Crafty Ringers

As well as ringing for Remembrance Sunday 2018, at Stepney the Armistice Centenary was also marked by the production of some fine handicrafts to serve and to commemorate.

old, fragile Stepney muffles

In anticipation of the approaching centenary, at their January AGM Stepney’s band decided it was an appropriate time to invest in new muffles – the old muffles with their leather straps and buckles were difficult to strap on securely, some were worn, fragile and damaged and Stepney’s flightless 6 required special measures involving gaffer tape – not pretty. The last thing we wanted to happen for the centenary ringing was straps breaking, muffles slipping or wearing through.

Wilf and George at Stepney

An order was duly placed with Wilf Grove and great was our relief to learn that the order had been received before the cut-off in order to be ready for the big day. Although through spring Wilf encountered interruptions that threatened delay, he hand delivered the muffles to a Thursday practice in August with his colleague George, both ringers at Streatham and true craftsmen who care deeply about the quality of their products.


Ingenious Wilf rose to the challenge of devising a crafty muffle for our flightless 6. To see his solution, you’ll have to visit Stepney!

Deputy Steeple Keeper Éva economically shared out a tin of the recommended non-slip paint between the three towers where she rings regularly: Foster Lane, St Giles-in-the-Fields and Stepney all had their clappers so treated. By the end of August we were fully prepared.

A test in August confirmed the fit of the muffle for the flightless 6. A half-muffled practice 8th November reassured us that the muffles would not slip. We were very pleased on 11th November, when nine ringers enabled us to ring all 10 beautifully muffled bells in different combinations of 6 and 8 for the morning service.

Stepney’s muffle bag

10am service half muffled ringing

Of course our new set of muffles are housed in one of Wilf’s trademark bags, complete with beautiful embroidered ‘portrait’ of the church. It’s possible to view the whole gallery of these wonderful embroidered tower ‘portraits’ on the Big Wilf’s website


Toward the end of summer, on his travels, Steeple Keeper Julian admired a life-sized WWI soldier-in-silhouette in a pose of solemn reflection and was inspired to create one for St Dunstan’s – finding two, in fact, could be produced from a single sheet of plywood. Daytimes these figures would be found in the churchyard.Brought in at night to protect them from unwanted attention, they were positioned standing guard at the entrance to the lady chapel and ringers entering the church for practice would double-take: Their uncanny presence almost life-like, their stance quietly but powerfully conveying the awful solemnity of the armistice and irrecoverable desolation of what had gone before, everyone agrees they are arresting and very moving in both locations.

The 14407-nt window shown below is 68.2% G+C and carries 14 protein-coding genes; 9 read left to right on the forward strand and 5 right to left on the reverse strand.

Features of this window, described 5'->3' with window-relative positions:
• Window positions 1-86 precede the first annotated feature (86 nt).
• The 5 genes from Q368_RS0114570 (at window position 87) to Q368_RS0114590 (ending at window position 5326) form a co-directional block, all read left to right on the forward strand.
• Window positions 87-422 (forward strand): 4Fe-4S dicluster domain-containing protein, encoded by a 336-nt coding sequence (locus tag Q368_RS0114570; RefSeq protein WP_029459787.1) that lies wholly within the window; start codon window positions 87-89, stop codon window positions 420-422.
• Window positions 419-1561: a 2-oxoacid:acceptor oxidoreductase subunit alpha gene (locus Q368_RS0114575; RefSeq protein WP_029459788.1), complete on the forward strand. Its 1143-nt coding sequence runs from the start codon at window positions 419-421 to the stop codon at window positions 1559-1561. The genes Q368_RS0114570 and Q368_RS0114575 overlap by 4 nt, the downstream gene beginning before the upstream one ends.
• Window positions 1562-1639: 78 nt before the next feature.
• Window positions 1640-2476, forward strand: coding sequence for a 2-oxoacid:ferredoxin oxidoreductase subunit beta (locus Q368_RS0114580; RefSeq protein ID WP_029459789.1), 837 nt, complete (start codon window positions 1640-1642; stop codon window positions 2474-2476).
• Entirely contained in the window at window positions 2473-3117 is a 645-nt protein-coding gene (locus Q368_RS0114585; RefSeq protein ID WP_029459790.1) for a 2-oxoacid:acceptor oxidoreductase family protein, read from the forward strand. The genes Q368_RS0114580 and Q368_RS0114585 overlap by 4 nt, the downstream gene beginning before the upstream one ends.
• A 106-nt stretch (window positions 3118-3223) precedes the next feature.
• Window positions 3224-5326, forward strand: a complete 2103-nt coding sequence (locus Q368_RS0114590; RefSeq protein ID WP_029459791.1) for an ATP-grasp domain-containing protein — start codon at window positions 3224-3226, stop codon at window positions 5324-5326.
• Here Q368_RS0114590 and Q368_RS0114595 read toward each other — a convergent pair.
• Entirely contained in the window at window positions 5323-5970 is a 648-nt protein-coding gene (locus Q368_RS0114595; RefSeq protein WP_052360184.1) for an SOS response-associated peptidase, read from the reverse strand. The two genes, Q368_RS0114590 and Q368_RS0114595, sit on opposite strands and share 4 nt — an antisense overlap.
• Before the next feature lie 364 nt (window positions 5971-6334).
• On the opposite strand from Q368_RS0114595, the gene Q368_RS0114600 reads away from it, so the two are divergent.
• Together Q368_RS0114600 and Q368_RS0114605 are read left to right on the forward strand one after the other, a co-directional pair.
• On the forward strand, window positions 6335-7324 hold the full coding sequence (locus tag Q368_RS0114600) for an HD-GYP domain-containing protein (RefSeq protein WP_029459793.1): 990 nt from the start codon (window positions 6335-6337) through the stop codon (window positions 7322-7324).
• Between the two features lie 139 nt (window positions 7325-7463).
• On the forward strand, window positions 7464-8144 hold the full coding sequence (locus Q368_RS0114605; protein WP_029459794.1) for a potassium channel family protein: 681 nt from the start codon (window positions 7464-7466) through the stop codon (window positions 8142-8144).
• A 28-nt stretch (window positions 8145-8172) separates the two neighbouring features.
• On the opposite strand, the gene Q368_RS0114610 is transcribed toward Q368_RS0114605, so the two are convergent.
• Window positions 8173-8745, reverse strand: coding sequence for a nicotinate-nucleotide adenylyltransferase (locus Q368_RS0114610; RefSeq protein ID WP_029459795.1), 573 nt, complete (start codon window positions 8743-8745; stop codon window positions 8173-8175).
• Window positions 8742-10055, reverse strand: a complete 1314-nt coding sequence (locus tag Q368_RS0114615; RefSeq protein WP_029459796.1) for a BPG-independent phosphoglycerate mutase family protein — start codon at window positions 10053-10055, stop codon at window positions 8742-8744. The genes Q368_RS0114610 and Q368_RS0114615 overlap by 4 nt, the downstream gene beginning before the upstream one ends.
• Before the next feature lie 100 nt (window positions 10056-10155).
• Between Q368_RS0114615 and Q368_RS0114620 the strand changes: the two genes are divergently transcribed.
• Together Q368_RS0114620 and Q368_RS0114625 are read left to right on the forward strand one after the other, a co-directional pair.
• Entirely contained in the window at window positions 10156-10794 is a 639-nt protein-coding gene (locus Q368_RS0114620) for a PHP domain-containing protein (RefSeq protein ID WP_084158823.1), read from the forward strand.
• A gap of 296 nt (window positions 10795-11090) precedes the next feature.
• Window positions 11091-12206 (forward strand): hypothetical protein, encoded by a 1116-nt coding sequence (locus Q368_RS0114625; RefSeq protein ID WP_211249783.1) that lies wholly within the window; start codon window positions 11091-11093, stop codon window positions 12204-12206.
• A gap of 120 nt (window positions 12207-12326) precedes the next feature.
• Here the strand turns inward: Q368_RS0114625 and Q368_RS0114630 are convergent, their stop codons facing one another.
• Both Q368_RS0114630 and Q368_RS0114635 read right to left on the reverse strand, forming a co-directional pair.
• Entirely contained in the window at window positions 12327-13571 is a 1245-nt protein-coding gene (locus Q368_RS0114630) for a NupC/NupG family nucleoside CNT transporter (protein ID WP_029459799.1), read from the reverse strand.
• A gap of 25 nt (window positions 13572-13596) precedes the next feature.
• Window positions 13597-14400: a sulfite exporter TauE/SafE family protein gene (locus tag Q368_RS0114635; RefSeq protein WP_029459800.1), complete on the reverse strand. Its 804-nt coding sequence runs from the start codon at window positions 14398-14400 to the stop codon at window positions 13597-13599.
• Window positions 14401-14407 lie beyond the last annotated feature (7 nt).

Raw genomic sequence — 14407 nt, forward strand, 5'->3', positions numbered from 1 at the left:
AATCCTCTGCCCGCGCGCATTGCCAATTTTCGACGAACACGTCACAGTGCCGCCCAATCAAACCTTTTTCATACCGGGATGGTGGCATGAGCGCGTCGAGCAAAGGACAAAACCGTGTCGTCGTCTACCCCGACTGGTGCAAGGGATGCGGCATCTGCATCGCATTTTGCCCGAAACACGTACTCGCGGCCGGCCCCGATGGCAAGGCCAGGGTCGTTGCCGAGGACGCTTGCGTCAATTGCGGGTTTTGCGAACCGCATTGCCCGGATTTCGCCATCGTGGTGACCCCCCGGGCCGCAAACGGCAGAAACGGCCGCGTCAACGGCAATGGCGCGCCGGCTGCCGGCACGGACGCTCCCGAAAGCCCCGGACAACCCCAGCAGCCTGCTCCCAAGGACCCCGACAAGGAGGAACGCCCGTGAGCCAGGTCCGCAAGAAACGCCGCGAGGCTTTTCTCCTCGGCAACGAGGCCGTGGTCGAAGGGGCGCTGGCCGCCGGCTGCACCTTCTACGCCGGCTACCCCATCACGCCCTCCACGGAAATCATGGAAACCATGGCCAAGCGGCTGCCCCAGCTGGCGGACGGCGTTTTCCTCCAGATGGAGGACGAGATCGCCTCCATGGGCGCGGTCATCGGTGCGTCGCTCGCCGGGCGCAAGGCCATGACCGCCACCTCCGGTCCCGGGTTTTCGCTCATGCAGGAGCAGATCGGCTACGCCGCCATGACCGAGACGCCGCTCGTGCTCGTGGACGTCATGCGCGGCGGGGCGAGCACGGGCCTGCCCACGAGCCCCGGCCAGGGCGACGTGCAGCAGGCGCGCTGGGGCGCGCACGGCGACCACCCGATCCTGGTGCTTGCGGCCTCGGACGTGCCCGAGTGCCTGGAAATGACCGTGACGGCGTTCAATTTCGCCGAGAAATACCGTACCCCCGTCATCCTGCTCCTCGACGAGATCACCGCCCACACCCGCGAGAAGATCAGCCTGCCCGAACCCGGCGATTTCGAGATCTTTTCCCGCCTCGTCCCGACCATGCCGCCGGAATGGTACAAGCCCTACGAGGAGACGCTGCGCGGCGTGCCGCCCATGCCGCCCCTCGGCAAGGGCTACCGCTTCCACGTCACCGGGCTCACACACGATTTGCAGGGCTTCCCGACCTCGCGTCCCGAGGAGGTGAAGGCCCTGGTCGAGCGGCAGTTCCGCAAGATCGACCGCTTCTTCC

St Dunstan’s Lady Chapel

We are blessed that a member of the Stepney band can always be relied upon to ensure that special events are commemorated – often with handicraft keepsakes. The team organising the centenary ringing was consulted about numbers and a small team of elves contracted for production.  Accordingly it was seen to that all who would ring for the armistice centenary at Docklands towers and Foster Lane could wear a specially made ‘Ringing Remembers’ poppy.

Anna, Elizabeth, Minmin, Julian, Mark, Sue and Joe following the midday open ringing at Stepney (with one of those who rang at nearly Limehouse). See also this lovely picture of the Lewisham Band.

12.30pm open ringing in celebration of peace.

More than 70 poppies were hand made by lead elf Anna and her small team of elves (Elizabeth and Kristen-of-Foster-Lane) from felt with custom commissioned ribbon stems jacquard-woven with ‘Ringing Remembers 1918’. The Docklands distribution network (Stepney ringers have many useful connections to other towers and their practices) was mobilised and all consignments were efficiently delivered by their couriers to the eight Docklands towers where ringing would take place as well as to Foster Lane in time for ringing for peace on the afternoon of 11 November.

One of the Docklands Ringing Remembers Poppies.


The numbers turned out by this small production line are an encouraging reminder of the numbers of Docklands ringers who can rally to the request – in this case, expressed by the governments of the UK and Germany – to provide ringing. It is also a tribute to the skill of outgoing DRC Secretary Gill, who has many times expertly grappled with the logistics of assigning ringers to as many Docklands Towers as possible for a special occasion.

We’ll look forward to many years of service from our reliable new muffles and to wearing our poppies next November when we will be reacquainted with our soldiers and the gravity of their reminder at the beginning of their next centenary’s service.